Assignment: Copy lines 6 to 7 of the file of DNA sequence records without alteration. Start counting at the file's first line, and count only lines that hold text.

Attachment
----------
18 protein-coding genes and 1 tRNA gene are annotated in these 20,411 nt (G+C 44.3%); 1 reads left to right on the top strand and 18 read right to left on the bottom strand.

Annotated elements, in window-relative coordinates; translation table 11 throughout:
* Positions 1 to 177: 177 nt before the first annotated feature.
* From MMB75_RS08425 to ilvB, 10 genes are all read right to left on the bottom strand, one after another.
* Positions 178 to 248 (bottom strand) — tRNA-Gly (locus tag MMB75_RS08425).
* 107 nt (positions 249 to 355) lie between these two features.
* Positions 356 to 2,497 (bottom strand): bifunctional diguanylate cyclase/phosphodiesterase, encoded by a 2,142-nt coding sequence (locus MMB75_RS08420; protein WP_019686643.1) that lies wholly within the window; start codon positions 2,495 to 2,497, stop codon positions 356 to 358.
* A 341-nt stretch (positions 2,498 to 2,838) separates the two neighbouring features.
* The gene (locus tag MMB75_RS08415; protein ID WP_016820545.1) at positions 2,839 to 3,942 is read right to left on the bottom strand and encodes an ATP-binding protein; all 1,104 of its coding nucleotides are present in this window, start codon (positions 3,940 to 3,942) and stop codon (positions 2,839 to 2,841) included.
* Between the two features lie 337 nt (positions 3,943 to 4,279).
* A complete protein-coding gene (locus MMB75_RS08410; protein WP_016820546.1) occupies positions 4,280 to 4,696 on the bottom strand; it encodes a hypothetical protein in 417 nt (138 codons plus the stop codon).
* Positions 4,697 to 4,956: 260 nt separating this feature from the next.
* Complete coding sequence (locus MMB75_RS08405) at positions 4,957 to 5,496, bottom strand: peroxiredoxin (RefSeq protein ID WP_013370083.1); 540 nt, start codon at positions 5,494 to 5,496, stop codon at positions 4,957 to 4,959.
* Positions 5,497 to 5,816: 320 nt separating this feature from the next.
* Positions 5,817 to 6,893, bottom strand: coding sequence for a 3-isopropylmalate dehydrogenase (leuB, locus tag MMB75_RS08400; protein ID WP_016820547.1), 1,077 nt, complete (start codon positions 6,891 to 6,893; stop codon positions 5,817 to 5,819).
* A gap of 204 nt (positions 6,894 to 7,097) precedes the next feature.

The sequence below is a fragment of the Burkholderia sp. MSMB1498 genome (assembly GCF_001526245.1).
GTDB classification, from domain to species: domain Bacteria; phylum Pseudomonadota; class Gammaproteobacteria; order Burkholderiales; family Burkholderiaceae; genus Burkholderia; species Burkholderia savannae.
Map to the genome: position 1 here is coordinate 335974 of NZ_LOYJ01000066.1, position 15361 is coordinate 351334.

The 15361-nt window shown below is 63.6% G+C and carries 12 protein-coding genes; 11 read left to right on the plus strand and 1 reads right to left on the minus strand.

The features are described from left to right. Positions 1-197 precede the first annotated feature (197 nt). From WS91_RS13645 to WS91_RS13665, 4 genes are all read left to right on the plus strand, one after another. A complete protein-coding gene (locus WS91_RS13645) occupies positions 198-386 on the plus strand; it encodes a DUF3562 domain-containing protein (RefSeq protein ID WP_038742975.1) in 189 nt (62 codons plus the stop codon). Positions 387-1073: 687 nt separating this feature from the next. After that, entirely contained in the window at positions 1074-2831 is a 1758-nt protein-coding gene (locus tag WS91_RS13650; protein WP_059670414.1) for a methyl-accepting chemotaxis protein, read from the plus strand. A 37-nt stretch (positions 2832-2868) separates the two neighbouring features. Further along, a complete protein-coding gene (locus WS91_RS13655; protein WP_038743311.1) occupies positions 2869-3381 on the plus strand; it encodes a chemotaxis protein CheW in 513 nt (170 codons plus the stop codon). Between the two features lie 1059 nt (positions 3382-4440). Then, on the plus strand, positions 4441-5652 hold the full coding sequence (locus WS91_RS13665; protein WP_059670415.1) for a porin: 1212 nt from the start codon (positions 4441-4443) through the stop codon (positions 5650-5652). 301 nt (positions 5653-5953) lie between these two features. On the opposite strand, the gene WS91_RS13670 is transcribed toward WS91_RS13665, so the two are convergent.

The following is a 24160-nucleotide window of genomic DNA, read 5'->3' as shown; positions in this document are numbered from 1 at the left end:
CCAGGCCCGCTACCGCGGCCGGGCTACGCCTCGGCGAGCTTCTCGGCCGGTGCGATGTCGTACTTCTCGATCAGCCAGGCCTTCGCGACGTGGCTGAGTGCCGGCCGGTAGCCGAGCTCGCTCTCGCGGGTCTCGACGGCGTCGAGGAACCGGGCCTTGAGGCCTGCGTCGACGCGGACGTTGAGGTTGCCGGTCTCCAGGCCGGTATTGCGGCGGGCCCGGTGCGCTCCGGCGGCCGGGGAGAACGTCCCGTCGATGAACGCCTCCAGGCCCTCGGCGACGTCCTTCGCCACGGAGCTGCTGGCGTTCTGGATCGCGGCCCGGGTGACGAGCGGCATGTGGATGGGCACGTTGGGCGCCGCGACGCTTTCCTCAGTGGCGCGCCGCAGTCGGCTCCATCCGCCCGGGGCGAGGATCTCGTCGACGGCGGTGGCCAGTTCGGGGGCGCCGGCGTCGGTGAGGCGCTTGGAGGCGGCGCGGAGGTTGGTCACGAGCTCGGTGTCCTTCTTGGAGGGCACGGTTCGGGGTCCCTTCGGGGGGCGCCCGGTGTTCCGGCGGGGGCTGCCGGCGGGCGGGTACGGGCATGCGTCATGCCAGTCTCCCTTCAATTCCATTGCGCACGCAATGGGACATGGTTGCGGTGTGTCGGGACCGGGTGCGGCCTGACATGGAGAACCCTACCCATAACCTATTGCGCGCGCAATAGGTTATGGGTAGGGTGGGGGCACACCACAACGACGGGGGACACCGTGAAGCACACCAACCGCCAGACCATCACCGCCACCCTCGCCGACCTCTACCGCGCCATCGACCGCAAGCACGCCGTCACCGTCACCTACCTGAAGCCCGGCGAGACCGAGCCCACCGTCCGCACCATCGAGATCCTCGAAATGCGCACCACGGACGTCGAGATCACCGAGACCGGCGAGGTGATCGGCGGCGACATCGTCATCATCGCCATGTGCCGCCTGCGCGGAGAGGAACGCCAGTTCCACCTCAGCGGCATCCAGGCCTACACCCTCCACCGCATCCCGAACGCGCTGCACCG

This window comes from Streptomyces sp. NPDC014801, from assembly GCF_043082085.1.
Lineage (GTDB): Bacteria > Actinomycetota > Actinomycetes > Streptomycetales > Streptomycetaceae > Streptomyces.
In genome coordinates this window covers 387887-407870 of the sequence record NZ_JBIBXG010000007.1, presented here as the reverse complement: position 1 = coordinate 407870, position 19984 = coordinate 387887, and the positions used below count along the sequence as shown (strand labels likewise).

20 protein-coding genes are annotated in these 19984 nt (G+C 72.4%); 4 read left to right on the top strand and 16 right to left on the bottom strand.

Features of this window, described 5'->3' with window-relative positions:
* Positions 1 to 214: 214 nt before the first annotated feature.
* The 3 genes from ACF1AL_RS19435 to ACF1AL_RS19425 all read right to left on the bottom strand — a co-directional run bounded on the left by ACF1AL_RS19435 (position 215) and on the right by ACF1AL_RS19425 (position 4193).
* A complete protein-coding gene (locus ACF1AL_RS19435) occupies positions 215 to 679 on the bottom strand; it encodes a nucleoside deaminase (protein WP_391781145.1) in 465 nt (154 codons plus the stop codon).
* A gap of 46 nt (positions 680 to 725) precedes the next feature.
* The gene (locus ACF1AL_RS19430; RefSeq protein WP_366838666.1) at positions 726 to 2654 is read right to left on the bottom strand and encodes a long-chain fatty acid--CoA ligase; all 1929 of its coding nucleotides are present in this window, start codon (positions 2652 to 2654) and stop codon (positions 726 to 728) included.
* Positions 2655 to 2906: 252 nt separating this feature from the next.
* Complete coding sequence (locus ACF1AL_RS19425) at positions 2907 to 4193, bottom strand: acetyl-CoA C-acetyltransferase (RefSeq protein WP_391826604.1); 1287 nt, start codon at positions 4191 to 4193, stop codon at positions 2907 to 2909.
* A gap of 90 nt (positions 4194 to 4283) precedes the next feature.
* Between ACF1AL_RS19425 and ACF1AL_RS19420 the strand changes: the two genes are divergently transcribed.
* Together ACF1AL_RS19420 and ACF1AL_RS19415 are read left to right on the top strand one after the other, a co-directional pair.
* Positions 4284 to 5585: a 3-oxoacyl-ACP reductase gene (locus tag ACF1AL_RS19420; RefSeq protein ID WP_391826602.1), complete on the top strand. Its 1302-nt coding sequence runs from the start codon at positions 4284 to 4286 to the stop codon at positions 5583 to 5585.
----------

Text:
* 107 nt (positions 249 to 355) lie between these two features.
* Positions 356 to 2,497 (bottom strand): bifunctional diguanylate cyclase/phosphodiesterase, encoded by a 2,142-nt coding sequence (locus MMB75_RS08420; protein WP_019686643.1) that lies wholly within the window; start codon positions 2,495 to 2,497, stop codon positions 356 to 358.